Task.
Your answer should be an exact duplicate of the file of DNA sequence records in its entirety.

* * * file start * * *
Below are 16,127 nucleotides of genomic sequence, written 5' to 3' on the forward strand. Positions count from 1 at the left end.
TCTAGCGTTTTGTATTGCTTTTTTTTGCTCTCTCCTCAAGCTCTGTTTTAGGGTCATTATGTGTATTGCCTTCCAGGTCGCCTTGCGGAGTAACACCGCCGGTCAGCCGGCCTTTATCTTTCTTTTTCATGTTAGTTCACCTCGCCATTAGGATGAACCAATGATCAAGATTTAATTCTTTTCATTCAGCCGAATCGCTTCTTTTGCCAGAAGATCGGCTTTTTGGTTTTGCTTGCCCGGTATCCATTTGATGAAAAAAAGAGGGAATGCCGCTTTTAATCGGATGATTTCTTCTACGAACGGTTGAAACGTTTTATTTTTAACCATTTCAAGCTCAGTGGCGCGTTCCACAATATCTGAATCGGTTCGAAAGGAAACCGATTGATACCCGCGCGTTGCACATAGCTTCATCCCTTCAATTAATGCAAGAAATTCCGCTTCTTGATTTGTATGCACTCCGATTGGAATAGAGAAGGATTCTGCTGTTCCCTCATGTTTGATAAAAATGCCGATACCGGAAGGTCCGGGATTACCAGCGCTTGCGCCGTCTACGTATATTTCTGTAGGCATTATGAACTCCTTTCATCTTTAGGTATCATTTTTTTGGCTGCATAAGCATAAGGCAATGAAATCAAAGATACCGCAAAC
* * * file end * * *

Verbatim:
Below are 16,127 nucleotides of genomic sequence, written 5' to 3' on the forward strand. Positions count from 1 at the left end.
TCTAGCGTTTTGTATTGCTTTTTTTTGCTCTCTCCTCAAGCTCTGTTTTAGGGTCATTATGTGTATTGCCTTCCAGGTCGCCTTGCGGAGTAACACCGCCGGTCAGCCGGCCTTTATCTTTCTTTTTCATGTTAGTTCACCTCGCCATTAGGATGAACCAATGATCAAGATTTAATTCTTTTCATTCAGCCGAATCGCTTCTTTTGCCAGAAGATCGGCTTTTTGGTTTTGCTTGCCCGGTATCCATTTGATGAAAAAAAGAGGGAATGCCGCTTTTAATCGGATGATTTCTTCTACGAACGGTTGAAACGTTTTATTTTTAACCATTTCAAGCTCAGTGGCGCGTTCCACAATATCTGAATCGGTTCGAAAGGAAACCGATTGATACCCGCGCGTTGCACATAGCTTCATCCCTTCAATTAATGCAAGAAATTCCGCTTCTTGATTTGTATGCACTCCGATTGGAATAGAGAAGGATTCTGCTGTTCCCTCATGTTTGATAAAAATGCCGATACCGGAAGGTCCGGGATTACCAGCGCTTGCGCCGTCTACGTATATTTCTGTAGGCATTATGAACTCCTTTCATCTTTAGGTATCATTTTTTTGGCTGCATAAGCATAAGGCAATGAAATCAAAGATACCGCAAAC